October 7, 2009 5:20PM

Intemper, Intemper!

Yesterday, in conjunction with the Pope Center for Higher Education Policy, Cato held a debate on how to control spiraling college costs. It was a terrific discussion, and I encourage everyone to check it out. It also got some coverage in the Chronicle of Higher Education, though nothing beats taking in the whole thing for yourself!

Concerning the latter point, I’d like to respectfully suggest that at least one person who saw only the Chronicle's piece imbibe the whole event, as well as what follows in this blog entry. Unfortunately, it appears that the Chronicle article got her a tad apoplectic, and I think she might have written some things she didn’t really mean.

On her blog, Sara Goldrick-Rab calls me an “ideologue,” accuses me of being totally ignorant of empirical research on aid and college prices, and even calls me “unoriginal” because in 1987 then-U.S. Secretary of Education William Bennett asserted what I did yesterday: that government aid to students enables colleges to keep raising prices. Oh, and she matter-of-factly declares that “after more than 20 years of this nonsense it's time to call the idea what it is-- just plain stupid-- and stop giving ink to the people who repeat it.”

Hey, wait! I need that ink…

Now, I might very well be an ideologue (if by that you mean someone who doesn’t pretend to approach every issue as if I’ve never given it, or anything else, any previous thought), and I might even be a pretty ignorant guy – nobody’s perfect, right? – but that doesn’t change several, glaring problems with Goldrick-Rab’s assault on my character and on the Bennett Hypothesis.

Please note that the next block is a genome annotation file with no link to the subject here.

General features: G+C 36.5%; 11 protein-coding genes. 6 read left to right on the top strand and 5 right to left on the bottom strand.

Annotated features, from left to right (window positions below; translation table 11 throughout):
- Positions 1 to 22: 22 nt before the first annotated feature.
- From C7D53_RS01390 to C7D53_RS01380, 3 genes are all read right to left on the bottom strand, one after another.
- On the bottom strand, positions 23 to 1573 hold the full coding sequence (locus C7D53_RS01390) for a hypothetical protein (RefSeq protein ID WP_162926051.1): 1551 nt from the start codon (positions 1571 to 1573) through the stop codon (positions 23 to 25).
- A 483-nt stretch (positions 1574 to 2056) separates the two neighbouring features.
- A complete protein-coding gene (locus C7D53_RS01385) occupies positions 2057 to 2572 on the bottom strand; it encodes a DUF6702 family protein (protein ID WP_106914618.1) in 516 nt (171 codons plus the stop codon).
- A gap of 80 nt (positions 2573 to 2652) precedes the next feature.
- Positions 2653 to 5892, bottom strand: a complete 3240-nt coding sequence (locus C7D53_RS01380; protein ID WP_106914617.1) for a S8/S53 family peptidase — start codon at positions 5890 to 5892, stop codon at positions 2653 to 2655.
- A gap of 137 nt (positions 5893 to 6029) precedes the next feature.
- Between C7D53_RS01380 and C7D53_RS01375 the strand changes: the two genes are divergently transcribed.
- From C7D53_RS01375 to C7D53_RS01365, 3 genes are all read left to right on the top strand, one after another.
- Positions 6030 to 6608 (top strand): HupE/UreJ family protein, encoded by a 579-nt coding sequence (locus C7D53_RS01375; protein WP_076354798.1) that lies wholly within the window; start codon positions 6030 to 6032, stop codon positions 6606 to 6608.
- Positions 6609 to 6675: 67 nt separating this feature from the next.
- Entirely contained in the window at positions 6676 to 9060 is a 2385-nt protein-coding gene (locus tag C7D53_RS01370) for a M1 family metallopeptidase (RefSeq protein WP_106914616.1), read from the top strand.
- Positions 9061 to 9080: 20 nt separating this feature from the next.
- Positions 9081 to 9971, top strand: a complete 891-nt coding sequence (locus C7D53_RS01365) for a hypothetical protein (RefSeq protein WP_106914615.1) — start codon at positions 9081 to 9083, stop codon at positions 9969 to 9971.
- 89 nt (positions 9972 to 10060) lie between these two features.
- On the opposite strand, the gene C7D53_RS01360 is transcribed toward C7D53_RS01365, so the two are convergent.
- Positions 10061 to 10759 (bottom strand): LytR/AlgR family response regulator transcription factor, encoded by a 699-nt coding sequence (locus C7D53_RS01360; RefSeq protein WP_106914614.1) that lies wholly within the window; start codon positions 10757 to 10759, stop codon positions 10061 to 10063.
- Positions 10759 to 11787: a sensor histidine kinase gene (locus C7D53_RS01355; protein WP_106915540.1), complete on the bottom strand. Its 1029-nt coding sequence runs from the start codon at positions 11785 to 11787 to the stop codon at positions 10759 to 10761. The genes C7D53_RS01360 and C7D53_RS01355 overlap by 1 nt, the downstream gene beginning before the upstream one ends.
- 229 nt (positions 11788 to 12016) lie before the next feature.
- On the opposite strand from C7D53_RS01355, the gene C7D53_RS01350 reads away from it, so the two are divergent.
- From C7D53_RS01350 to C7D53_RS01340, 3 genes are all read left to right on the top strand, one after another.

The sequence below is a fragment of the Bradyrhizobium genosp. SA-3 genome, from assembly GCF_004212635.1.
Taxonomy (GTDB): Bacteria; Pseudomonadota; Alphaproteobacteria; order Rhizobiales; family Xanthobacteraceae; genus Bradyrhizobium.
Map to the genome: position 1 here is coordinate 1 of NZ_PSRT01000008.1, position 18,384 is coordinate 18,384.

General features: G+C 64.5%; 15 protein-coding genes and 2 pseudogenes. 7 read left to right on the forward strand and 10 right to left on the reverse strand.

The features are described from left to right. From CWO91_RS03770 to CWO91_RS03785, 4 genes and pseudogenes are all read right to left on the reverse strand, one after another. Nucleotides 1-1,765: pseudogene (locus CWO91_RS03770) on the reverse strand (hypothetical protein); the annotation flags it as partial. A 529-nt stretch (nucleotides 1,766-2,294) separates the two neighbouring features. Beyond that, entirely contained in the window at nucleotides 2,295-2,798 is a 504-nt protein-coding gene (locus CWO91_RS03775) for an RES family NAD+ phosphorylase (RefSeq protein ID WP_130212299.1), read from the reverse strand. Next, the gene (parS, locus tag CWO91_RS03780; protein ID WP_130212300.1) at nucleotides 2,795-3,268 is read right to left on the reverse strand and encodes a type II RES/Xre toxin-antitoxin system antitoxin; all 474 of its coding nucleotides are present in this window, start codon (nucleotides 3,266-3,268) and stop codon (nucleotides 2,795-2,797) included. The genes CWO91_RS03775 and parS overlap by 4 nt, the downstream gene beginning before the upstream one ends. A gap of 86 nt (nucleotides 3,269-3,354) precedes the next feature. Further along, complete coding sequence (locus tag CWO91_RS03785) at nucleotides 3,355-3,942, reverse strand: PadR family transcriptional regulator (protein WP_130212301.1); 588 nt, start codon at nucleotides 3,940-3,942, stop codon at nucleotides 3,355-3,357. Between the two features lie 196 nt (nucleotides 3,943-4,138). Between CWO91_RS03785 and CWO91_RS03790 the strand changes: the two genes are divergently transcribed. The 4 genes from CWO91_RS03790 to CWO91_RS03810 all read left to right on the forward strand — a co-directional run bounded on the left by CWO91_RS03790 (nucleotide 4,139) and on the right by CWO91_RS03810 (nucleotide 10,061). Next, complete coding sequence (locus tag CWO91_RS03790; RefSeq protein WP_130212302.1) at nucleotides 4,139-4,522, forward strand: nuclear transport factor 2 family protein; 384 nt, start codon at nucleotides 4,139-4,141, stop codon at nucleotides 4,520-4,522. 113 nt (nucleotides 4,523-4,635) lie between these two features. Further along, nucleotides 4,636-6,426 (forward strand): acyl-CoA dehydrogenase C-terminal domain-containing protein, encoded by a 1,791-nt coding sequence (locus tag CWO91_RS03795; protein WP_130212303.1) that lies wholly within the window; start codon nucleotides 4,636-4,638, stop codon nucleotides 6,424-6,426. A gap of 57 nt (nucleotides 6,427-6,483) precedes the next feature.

Let’s start with Godlrick-Rab’s understanding simply of what, exactly, was discussed at our event. She says that “faced with a thoughtful, responsive piece of federal legislation to reform the financial aid system, some ideologue had to come forward with a proposal to end federal student aid entirely.”

Presumably, the legislation to which she is referring is the Student Aid and Fiscal Responsibility Act, which is working its way through Congress. Of course, we ideologues might disagree with the utterly unsubstantiated description of the legislation as “thoughtful,” but I nonetheless think I know which bill she’s referring to.

Anyway, I have, indeed, been critical of SAFRA, but not primarily on the grounds that more aid will continue to fuel college-price inflation. I think it will, but what troubles me most about SAFRA is that it is likely to cost taxpayers tens-of-billions of new dollars, while its defenders claim it's going to save us major dough. More to the point here, though, SAFRA never once came up in the debate, nor was the event in any way framed around it. Indeed, the debate stemmed from a paper by economist Robert Martin that examines numerous potential drivers of the college-cost problem – a very probing study – and says not a thing about SAFRA.

Now, on to the substance – such as it is – of Goldrick-Rab’s treatment of the Bennett Hypothesis.

First off, despite what Goldrick-Rab asserts, I am well aware of the Hypothesis. For proof of my not-total ignorance, check out a 2003 op-ed I wrote about aid fueling college-price increases. Moreover, I am quite familiar with the conflicting research on Bennett’s proposal, and what it enables us to definitively conclude: neither that the Hypothesis is right nor that it is wrong. Indeed, despite Goldrick-Rab's pronouncement that Bennett's suggestion is “nonsense,” the quote from Harvard professor Bridget Terry Long that Goldrick-Rab offers to defend her case-closer makes clear that the research doesn't offer any definitive answers: